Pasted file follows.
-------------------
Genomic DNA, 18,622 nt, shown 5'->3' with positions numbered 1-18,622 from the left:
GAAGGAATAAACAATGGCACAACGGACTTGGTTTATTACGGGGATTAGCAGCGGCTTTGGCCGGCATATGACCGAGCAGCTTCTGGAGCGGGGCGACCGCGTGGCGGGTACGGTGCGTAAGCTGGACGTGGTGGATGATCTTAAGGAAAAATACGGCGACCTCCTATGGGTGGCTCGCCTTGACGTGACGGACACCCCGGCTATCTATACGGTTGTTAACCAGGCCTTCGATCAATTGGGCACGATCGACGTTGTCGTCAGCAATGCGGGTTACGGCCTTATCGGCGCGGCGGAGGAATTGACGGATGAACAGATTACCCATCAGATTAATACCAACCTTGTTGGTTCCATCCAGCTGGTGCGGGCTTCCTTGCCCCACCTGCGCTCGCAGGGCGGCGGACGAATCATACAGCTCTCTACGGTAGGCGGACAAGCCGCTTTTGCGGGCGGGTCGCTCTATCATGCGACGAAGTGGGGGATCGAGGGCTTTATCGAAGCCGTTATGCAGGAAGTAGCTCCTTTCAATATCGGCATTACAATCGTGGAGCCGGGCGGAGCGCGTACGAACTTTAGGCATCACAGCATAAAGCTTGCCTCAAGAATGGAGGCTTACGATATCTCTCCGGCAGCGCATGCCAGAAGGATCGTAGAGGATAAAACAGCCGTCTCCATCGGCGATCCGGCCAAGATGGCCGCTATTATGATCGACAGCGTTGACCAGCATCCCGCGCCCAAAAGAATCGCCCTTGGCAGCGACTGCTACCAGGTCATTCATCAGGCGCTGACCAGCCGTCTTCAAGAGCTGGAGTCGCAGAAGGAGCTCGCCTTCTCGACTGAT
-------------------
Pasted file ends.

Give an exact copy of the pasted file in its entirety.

Genomic DNA, 18,622 nt, shown 5'->3' with positions numbered 1-18,622 from the left:
GAAGGAATAAACAATGGCACAACGGACTTGGTTTATTACGGGGATTAGCAGCGGCTTTGGCCGGCATATGACCGAGCAGCTTCTGGAGCGGGGCGACCGCGTGGCGGGTACGGTGCGTAAGCTGGACGTGGTGGATGATCTTAAGGAAAAATACGGCGACCTCCTATGGGTGGCTCGCCTTGACGTGACGGACACCCCGGCTATCTATACGGTTGTTAACCAGGCCTTCGATCAATTGGGCACGATCGACGTTGTCGTCAGCAATGCGGGTTACGGCCTTATCGGCGCGGCGGAGGAATTGACGGATGAACAGATTACCCATCAGATTAATACCAACCTTGTTGGTTCCATCCAGCTGGTGCGGGCTTCCTTGCCCCACCTGCGCTCGCAGGGCGGCGGACGAATCATACAGCTCTCTACGGTAGGCGGACAAGCCGCTTTTGCGGGCGGGTCGCTCTATCATGCGACGAAGTGGGGGATCGAGGGCTTTATCGAAGCCGTTATGCAGGAAGTAGCTCCTTTCAATATCGGCATTACAATCGTGGAGCCGGGCGGAGCGCGTACGAACTTTAGGCATCACAGCATAAAGCTTGCCTCAAGAATGGAGGCTTACGATATCTCTCCGGCAGCGCATGCCAGAAGGATCGTAGAGGATAAAACAGCCGTCTCCATCGGCGATCCGGCCAAGATGGCCGCTATTATGATCGACAGCGTTGACCAGCATCCCGCGCCCAAAAGAATCGCCCTTGGCAGCGACTGCTACCAGGTCATTCATCAGGCGCTGACCAGCCGTCTTCAAGAGCTGGAGTCGCAGAAGGAGCTCGCCTTCTCGACTGAT